Digital Marketing & Communications

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Using QR codes effectively

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📥  Communication

QR codes are increasingly in use around campus and, regardless of opinions of whether they are actually useful or not, there are still some best practices to follow to get the best results:

  • legibility
  • suitability of destination
  • statistics tracking

Legibility

You have to remember the practicalities of QR codes - it's no use putting them on a billboard in the middle of a train route - no-one can get out their phone, load the scanning app and get a decent picture in anything less than ~10 seconds. Similarly, it's no use putting them on a poster which is too high, or on the bottom of a poster which is stuck at ground level. In the same vein you need to maximise the number of people who can scan the code correctly - don't play with the colours! It's black on white or nothing.

Destination

You might have the best, most whizzy, dynamically updating, image scrolling, pop-uppy website in the world, which all your users tell you they love, but it'll probably suck on a mobile phone. You don't need to test on a thousand different phones, but having a good idea of the capabilities of the devices that your target audience has will help you keep it simple and deliver a good experience once they've scanned your code. They'll love you for it.

Statistics tracking

If your QR code goes straight to a target page without going through an intermediary, you will have no idea whether your campaign has been successful or not. Lots of URL-shortening tools will also give you statistics on the number of visitors, when they came etc. - using one will also keep your QR code simple, and be easier to scan. The other part of this is authenticity - if you are publishing a QR code and the user has an expectation of where it will take them, then why are you sending them to a bit.ly address? Far better would be to either run your own in-house URL shortener, or create a simple PHP file which exists on your domain and is just used to increment a counter and redirect people to the full URL. The latter won't give you detailed statistics, but it'll be far better than nothing.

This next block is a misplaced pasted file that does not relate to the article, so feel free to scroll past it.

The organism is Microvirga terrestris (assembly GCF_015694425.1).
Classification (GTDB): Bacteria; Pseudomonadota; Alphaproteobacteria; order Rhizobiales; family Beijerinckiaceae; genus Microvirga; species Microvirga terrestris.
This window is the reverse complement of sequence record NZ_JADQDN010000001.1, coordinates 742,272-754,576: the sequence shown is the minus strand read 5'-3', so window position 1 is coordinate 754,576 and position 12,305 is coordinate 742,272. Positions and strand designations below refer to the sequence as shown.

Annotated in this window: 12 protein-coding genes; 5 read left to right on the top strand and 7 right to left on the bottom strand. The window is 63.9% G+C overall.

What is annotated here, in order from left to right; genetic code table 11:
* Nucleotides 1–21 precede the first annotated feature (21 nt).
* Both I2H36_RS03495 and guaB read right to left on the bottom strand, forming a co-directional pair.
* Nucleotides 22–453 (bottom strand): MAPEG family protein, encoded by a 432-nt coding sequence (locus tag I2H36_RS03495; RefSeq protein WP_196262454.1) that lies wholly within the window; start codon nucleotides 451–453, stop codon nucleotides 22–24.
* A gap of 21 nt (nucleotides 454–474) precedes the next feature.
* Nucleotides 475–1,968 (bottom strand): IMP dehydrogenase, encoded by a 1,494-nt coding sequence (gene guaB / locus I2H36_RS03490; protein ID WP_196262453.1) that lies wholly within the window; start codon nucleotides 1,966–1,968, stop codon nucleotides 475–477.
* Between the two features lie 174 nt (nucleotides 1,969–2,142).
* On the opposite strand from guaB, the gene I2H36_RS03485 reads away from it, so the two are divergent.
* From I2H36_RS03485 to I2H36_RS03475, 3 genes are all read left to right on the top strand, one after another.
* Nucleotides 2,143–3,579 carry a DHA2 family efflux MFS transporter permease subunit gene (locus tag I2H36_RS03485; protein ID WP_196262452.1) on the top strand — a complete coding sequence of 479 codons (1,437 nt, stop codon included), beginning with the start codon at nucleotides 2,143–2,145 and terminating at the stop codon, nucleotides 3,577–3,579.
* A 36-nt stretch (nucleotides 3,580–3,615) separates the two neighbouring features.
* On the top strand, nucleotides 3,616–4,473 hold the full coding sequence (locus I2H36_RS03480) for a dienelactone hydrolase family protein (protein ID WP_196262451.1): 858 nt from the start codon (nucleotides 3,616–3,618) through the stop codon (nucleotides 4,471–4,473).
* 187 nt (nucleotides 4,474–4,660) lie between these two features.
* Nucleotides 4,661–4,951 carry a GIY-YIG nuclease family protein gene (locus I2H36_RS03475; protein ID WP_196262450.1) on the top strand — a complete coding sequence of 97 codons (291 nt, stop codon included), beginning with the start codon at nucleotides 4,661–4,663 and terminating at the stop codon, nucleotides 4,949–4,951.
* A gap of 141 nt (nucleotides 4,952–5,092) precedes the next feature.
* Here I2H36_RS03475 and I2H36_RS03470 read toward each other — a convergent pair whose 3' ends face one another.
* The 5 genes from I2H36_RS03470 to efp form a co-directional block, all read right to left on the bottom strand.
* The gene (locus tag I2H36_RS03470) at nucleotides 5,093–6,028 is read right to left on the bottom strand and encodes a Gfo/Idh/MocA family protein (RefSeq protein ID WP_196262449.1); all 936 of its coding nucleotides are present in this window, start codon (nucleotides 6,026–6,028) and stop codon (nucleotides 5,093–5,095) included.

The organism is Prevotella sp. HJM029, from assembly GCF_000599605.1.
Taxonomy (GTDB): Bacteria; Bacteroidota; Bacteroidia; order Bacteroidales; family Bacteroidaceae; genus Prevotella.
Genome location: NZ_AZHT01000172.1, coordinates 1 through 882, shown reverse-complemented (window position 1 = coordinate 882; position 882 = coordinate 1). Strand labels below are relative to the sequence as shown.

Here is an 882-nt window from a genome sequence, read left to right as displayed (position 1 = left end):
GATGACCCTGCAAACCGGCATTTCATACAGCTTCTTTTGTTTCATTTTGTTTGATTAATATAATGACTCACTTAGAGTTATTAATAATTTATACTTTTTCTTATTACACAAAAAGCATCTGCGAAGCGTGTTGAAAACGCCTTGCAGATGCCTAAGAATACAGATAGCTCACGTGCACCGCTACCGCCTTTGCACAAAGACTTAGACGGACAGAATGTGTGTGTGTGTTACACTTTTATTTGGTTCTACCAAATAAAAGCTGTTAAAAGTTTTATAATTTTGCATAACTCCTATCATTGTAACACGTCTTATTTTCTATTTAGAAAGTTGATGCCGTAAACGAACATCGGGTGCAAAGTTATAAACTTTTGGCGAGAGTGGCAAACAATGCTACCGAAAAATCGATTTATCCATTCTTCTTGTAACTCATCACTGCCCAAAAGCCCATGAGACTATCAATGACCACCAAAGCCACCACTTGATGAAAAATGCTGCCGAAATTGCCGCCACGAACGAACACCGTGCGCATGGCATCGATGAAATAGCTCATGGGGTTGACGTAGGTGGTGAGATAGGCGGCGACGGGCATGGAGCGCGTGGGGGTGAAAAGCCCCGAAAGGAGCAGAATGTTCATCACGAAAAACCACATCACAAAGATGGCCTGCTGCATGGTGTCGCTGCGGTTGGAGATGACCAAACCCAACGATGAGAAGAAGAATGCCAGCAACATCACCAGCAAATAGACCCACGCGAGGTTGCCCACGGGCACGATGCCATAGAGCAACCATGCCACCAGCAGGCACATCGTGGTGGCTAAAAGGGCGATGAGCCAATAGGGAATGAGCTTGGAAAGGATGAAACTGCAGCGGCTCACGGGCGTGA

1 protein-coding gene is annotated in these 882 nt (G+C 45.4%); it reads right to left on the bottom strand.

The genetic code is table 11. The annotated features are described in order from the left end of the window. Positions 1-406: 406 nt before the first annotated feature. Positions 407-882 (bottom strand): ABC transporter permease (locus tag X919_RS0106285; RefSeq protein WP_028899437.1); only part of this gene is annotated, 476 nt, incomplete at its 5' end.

Have you got any more advice for anyone wanting to use QR codes? Let us know in the comments!

3 Responses to “Using QR codes effectively”

  1. Jez Cope on

    Thanks for this Phil, some really useful advice. I'll be sure to point any academics who ask me about QR codes in this direction.

    Are you able to comment on this advice from the University of Bath perspective? Particularly, how well do our web pages degrade on mobile, and are there statistics available from our own go.bath.ac.uk QR code generator?

    By the way, my favourite use of QR codes remains our library catalog — not a URL in sight, just a very easy way to note down a shelfmark so I can find the book.

    Reply
  2. Phil Wilson on

    There are a few aspects here -

    a) the pages look great on an ipad ;)
    b) our templates aren't responsive, so they don't shrink and grow with screen size - this is where we want to be, but need to work it into the schedule somehow!
    c) we provide http://m.bath.ac.uk for mobile visitors to access some of our central services (maps etc.) - we don't currently do a great job of linking to this through from the relevant areas of the site, but will be doing so shortly
    d) for the last 8 months or so all visitors to the external homepage on screens <1024px wide have seen a message asking for feedback on how the site works on their device. The vast majority have praised both the main site and m.bath - where we've had specific complaints we've either made changes or noted them for future work.

    We do have some basic stats for http://go.bath.ac.uk but nothing hugely useful. Because of some infrastructure changes we'll probably have to redo part of go.bath and will probably look at either improving that side of it or migrating to a tools like http://yourls.org/

    The QR code for shelfmarks is good yes, I've used it a few times myself!

    Reply
  3. Mike Nolan on

    I just saw a tweet 99 character tweet containing a link to a picture of a QR code which resolved to 90 characters of text. With two typos.

    We've been using YOURLS for about a year and pretty happy with it:

    http://blogs.edgehill.ac.uk/webservices/2011/03/01/shorter-urls/

    If you adopt it our bit of Mod Rewrite for doing QR codes is:

    RewriteRule ^([0-9A-Za-z]+).qr/?$ http://chart.apis.google.com/chart?chs=150x150&cht=qr&choe=UTF-8&chl=http://ehu.ac.uk/$1/qr [P,L]

    And we have a custom plugin allowing anything after an extra slash to be passed through as a Google Analytics campaign code.

    Reply

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